At 72, I've had my first date.

Which is quite remarkable when you consider I was a bachelor until I was 26 and have been a widower now for many years.

Actually, during my single status, I've gone out with women hundreds of times. This is not a matter of bragging; it simply attests to my longevity. And, like everyone in the same sort of situation, I considered that I was out on a date.

But I realize now it was something else. It was more of an enterprise. I was acting as an entrepreneur, an entrepreneur of romance: setting everything up, making all the arrangements, following through on some overall plan and design that I had envisioned -- and investing some capital to carry it all out.

But, fellows, let me tell you something, you don't know what a date is until somebody takes you out.

I get this call from this girl I'll call Helen (Why not? That's what her name is). "Harold, Helen. What are you doing Wednesday night?"

"Wednesday night? Nothing, as far as I know. No, I'm not doing anything."

"Good. I'm taking you out."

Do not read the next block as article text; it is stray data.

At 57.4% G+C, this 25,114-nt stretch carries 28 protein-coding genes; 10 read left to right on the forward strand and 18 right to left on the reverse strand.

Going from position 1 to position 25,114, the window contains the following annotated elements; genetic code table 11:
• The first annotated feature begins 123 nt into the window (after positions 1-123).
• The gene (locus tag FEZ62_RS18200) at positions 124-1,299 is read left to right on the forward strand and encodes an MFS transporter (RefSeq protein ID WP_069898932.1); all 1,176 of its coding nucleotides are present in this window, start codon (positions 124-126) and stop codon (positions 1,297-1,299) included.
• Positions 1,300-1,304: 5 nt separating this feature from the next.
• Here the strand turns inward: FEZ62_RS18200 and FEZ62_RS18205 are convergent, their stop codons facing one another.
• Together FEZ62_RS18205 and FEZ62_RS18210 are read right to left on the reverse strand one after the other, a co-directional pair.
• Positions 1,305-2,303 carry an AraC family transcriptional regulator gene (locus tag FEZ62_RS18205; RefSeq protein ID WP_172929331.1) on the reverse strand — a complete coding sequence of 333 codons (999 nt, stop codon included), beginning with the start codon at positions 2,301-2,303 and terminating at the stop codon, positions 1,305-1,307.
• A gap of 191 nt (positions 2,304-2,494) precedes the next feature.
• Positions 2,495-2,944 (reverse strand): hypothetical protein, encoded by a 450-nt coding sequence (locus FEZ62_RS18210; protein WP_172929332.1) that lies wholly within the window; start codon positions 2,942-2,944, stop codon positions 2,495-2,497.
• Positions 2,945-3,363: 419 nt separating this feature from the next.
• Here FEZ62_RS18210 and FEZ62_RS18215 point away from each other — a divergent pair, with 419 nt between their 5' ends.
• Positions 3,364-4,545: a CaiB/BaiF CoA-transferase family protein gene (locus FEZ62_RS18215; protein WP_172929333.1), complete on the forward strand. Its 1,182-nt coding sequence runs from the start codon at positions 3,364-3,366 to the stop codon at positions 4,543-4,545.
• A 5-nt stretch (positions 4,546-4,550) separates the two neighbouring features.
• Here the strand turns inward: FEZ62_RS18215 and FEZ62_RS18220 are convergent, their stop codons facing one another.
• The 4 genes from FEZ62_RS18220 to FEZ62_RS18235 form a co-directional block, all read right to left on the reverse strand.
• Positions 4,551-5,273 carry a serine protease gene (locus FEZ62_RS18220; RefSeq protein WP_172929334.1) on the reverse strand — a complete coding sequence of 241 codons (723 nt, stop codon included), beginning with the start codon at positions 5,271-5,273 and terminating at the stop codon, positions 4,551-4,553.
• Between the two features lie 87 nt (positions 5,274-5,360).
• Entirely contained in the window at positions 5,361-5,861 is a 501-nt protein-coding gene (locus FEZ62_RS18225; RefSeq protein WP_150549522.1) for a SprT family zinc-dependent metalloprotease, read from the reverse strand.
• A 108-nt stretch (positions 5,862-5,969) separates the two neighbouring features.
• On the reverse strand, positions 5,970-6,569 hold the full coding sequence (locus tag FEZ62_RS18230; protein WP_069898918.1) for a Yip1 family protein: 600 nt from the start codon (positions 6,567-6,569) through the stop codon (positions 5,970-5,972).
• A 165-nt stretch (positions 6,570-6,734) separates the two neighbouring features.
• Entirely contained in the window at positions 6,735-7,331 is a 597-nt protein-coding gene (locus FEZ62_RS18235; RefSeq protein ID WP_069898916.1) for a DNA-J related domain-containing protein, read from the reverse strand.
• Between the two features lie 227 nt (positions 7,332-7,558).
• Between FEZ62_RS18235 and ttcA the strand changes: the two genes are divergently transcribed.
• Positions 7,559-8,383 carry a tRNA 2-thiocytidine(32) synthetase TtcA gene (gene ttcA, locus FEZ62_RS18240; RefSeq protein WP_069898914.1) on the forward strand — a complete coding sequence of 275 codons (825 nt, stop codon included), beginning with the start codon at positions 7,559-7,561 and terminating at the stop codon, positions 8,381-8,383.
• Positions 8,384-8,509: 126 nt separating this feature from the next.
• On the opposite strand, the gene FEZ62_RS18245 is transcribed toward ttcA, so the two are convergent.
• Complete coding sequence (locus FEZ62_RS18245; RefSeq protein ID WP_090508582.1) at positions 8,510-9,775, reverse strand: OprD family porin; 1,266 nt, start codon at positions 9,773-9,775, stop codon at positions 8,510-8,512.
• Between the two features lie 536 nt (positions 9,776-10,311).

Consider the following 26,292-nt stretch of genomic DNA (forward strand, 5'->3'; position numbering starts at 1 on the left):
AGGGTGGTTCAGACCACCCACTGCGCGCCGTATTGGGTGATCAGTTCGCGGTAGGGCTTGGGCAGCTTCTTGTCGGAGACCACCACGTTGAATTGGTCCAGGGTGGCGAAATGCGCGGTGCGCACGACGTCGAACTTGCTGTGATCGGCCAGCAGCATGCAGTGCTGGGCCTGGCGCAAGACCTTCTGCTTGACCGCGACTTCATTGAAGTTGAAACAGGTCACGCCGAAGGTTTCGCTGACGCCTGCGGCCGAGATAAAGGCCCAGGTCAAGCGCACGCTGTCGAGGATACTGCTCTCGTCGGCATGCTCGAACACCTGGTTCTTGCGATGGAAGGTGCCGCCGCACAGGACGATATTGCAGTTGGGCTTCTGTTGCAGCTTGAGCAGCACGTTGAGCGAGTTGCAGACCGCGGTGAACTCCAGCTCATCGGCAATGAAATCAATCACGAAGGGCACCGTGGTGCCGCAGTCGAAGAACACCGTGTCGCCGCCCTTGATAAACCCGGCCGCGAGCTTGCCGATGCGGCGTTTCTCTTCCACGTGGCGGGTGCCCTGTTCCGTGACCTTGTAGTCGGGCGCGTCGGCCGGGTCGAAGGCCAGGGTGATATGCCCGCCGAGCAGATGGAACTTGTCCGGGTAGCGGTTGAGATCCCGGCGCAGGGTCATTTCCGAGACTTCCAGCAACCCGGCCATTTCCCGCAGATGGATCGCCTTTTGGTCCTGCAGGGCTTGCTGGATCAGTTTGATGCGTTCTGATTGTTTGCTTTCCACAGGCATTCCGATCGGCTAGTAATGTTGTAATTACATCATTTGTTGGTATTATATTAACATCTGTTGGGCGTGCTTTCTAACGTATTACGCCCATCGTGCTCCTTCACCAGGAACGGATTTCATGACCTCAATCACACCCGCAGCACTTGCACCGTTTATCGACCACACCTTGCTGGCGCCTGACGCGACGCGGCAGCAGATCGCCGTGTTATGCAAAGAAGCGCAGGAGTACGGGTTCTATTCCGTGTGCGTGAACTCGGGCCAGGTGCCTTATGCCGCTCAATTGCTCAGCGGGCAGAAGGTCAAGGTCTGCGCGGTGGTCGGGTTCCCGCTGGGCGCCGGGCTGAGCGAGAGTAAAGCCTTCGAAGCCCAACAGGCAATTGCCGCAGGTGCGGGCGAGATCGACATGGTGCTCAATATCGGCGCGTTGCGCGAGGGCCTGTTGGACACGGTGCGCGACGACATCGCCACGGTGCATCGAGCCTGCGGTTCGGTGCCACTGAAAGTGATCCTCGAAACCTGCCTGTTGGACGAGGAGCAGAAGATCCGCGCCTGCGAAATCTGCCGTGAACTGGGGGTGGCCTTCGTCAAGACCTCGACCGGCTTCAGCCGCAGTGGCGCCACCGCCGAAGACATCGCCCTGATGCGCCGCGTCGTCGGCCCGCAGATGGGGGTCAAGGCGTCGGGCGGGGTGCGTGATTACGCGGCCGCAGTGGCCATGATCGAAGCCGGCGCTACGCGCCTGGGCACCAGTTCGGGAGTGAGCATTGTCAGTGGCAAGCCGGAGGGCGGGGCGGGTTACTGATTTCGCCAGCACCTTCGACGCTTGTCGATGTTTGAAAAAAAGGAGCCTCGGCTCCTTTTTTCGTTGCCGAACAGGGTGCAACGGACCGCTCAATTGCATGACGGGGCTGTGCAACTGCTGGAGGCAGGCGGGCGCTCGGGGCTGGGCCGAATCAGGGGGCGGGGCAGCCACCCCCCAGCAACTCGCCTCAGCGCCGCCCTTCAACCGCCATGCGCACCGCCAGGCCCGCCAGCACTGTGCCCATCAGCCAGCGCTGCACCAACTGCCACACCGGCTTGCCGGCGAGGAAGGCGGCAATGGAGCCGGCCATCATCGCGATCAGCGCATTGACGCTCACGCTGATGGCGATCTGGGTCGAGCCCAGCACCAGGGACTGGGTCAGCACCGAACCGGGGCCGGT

"Taking me out?"

"It's your birthday. So I'm taking you out."

"Well, golly, thank you . . . It's very nice of you."

And I really thought so, too. But it really didn't hit me until maybe 15 or 20 minutes later. A girl, a feminine type person, was taking me out!

As a matter of fact -- and I suppose this really dates me -- I never had even gone Dutch on an evening out with a member of the opposite sex. Well, maybe once in a while in the exuberance of the moment, I had spent a little more in some spot than I'd fully intended and had to "borrow" some change from my date to enhance the tip, but that was as close as I'd ever come to Dutch treating.

The immediate grand feeling about being "asked out" doesn't, however, have a monetary connection. It comes from realizing that somebody thinks enough of you to contact you personally -- after all, there are so many other people out there -- and invite you to spend the evening with them! What a fabulous phenomenon!